But take as a work of art from a young man who still has a lot to learn about life, I thought “This is America” was a brilliant piece of work. I may look at it and clap the way I would encourage a kid in the third grade to keep trying because someday they may get it—due to their raw talent. At my age these days a third grader and a 30-year-old are not that far apart in intellectual development, so I kind of see them the same way. Unquestionably, Donald Glover is a rare modern talent and I am excited to see more from him. It’s not wrong to have opinions, or to express them. But he’s not presenting the next monumental breakthrough in thought. He’s still a young kid trying to impress his LA cultural peers with his understanding of their politics—no matter how false that politics may be compared to the sentiment of the rest of the country. And that is the real trick, not just in making interesting art that a particular sector of political order enjoys as a reality, but that speaks to everyone. In that regard, “This is America” misses the mark as it only speaks truly to the self-oppressed, the ignorant, and the inexperienced.

The big misunderstanding that persists to this day is that merit and respect are given out in American society the way a village chief might have enjoyed in some other region of the world, and under capitalism, that isn’t the case. Respect is earned by those who work hard and pull themselves up. While it was true that white Americans were weary of black Americans because they feared that the newly freed slaves would not work to incorporate themselves into the Christian based society that was so newly created from European statism. But Donald Glover certainly has made good use of American opportunity, and many other black Americans have too, and that is where skin color truly does disappear. Americans like successful people, or people trying to be successful. They tend to look down their nose at lazy people no matter what their skin color is, or people who lack intellectual aptitude. Racism isn’t the biggest problem facing America—its stupidity—from all races and sexes, and that is what needs to be addressed if we are ever to truly solve the problems of our age. America is not the problem and never has been, the burden has always been and continues to be that not all people understand what it takes to live and be successful in America. As a person, Donald Glover gets it, but as the culture he is representing in his new music video, they don’t. All they can do is discuss the symptoms of the problems instead of the causes—and for that they must look at themselves.

Rich Hoffman
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Observational Realities: What the premier of ‘Solo’ in Los Angeles tells us about the future

I am the type of person who could write a novel about the reason that a person might change the way they hold a fork. Observational changes in nonverbal communication are an obsession with me and are a constant companion. I would have to say that nothing happens that I don’t notice. I am always on the lookout for why someone might have changes to their eye movement, or the tip of a head as it’s positioned on the shoulders, does it drop more than usual, or is it cantered off to the left or right more than typical. Is there an unusual emphasis on words when somebody is speaking and if there is, what does it mean—those types of things. So I enjoy big pop culture events because of all the mass information available to the way I think. I love going to baseball games where there are lots of people, because it tells me so much about the temperature of our culture, and I love big entertainment movie premiers—especially for projects that I am excited about like this new Star Wars movie, Solo: A Star Wars Story because there are always important things that can be learned about the nature of our society. And the thing that I thought was most compelling at the Solo premier in Hollywood this past Thursday wasn’t the usual fanfare that comes from most Disney productions that they know going in will turn in big box office numbers—it was that Bob Iger wasn’t there. I would encourage you dear reader to watch the whole red-carpet coverage. It was quite impressive.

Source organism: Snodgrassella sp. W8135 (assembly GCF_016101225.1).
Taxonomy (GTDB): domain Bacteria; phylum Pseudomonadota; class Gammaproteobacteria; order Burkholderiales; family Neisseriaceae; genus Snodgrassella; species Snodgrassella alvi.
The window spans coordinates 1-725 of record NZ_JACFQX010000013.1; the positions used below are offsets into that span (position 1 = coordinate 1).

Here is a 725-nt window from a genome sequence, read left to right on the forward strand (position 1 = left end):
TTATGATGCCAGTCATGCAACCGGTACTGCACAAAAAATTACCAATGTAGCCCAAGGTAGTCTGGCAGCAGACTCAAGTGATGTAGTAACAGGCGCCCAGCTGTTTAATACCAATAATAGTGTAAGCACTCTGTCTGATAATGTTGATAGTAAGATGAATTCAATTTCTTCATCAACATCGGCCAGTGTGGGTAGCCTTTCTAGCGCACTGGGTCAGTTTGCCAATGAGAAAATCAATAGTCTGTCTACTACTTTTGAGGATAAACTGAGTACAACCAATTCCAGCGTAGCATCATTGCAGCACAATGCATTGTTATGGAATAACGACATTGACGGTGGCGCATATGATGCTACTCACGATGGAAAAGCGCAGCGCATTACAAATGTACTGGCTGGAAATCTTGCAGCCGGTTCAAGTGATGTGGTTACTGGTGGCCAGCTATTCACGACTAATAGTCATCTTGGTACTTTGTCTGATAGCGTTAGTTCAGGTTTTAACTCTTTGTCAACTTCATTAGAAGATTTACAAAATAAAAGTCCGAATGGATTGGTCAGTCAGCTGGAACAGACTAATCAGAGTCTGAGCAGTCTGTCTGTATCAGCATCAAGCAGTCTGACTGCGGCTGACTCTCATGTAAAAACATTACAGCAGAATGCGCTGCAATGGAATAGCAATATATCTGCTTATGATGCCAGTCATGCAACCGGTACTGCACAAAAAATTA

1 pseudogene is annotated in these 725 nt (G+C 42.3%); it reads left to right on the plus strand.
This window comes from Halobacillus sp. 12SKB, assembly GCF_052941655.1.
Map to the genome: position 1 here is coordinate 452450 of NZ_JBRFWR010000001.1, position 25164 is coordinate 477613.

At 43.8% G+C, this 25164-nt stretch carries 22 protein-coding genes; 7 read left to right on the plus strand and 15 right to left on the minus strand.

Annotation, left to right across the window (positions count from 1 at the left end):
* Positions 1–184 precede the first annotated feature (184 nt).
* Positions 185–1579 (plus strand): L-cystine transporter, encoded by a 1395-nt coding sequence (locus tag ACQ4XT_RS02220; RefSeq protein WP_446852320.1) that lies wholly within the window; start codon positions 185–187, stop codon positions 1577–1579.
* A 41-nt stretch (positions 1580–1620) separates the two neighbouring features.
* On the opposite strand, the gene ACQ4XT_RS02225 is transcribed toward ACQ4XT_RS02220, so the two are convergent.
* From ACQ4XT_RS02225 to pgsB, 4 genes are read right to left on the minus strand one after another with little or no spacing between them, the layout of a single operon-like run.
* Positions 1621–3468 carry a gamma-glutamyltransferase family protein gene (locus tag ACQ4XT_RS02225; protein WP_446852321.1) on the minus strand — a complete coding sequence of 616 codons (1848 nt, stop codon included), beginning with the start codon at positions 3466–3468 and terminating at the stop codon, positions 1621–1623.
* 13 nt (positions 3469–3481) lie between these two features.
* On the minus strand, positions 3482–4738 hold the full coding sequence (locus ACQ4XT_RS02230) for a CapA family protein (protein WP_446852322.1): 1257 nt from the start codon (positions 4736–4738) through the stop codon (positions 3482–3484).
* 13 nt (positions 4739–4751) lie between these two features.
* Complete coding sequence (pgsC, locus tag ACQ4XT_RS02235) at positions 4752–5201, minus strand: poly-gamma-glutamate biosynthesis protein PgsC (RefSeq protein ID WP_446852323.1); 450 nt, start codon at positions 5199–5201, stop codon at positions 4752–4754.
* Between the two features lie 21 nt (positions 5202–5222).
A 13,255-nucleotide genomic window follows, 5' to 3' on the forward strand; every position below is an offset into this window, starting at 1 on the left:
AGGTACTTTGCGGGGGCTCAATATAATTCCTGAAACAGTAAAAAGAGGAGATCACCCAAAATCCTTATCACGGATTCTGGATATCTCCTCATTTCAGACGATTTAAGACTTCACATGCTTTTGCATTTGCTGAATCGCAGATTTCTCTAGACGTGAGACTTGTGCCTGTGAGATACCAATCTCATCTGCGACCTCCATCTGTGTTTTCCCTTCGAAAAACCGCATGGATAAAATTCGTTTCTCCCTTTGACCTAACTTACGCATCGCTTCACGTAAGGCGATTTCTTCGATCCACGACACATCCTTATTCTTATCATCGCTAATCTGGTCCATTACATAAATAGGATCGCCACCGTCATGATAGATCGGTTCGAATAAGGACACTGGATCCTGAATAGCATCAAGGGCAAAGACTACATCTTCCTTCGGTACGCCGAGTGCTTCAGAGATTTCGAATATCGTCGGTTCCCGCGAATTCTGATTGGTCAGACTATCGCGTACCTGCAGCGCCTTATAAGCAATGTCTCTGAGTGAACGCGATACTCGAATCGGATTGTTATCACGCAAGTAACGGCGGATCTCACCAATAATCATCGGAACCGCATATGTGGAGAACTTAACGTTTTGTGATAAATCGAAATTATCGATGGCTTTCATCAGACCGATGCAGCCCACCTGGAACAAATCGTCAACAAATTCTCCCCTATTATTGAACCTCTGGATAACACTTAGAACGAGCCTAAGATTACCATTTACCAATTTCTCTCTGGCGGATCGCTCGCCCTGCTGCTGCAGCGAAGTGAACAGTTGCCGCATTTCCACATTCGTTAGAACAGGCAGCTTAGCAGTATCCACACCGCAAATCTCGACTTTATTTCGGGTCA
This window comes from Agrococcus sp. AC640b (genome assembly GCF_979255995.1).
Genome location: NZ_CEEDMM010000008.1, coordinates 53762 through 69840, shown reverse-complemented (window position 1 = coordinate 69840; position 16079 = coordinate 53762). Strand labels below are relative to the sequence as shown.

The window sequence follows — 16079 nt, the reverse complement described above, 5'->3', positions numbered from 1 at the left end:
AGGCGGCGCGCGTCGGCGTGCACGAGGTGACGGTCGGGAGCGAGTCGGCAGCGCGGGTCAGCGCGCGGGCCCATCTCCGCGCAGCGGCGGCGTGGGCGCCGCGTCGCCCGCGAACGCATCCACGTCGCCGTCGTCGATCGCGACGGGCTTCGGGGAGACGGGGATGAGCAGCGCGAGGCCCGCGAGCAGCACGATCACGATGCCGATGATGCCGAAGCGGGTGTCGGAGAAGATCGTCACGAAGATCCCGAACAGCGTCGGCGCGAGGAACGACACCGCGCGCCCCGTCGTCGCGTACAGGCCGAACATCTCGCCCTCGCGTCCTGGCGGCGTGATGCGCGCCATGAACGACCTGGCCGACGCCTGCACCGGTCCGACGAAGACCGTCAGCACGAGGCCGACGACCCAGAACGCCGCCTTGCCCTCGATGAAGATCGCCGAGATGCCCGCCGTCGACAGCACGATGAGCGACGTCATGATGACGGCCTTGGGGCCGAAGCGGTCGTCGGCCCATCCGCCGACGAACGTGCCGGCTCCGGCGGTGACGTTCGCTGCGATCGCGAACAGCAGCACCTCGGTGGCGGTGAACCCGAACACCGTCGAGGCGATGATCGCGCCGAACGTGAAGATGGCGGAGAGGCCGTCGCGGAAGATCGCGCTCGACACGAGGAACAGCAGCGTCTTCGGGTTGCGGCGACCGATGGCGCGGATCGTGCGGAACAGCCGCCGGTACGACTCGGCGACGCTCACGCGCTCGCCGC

Going even further was the lack of VIP formality at the event, even after the premier. The after party mixed cosplayers and celebrity actors together in ways that were very unusual for Hollywood which is kind of a theme with this new Solo movie. Freedom from social pretension is the underlying message of this new Star Wars movie and the absence of authority figures in our lives is the goal of Han Solo, and Disney wisely embraced that during this premier. This Star Wars movie is quite different from any other in the past, and it reaches back to recapture that feeling so many people had in 1977 when the first film came out where a much younger George Lucas put out a very unusual movie he had made with his wife in what were some very happy days for the fledgling filmmaker. Not happy on the business side, or the marital side, but from the ideological position where observations made were translated into unique characters placed into the Star Wars movies, like Han Solo—maybe one of the most independent characters ever put into film. That revulsion for authority figures was actually quietly part of the Disney movie premier. There were no special speeches by anybody from Disney or Lucasfilm before the three theaters started playing Solo: A Star Wars Story—all that happened were that the lights dimmed, the movie started, people had a good time, and afterwards everyone mingled together no matter what their social standing was. If you were at the premier, you were someone and therefore welcome to interact with anybody, anywhere within the scope of the premier. It was all very unusual. The richest person in the world was at the premier, but nobody made much mention of it. At the after party mixing with fans dressed in their favorite Star Wars outfits was a bald guy introducing himself as, “HI, I’m Jeff.” No pretension what-so-ever.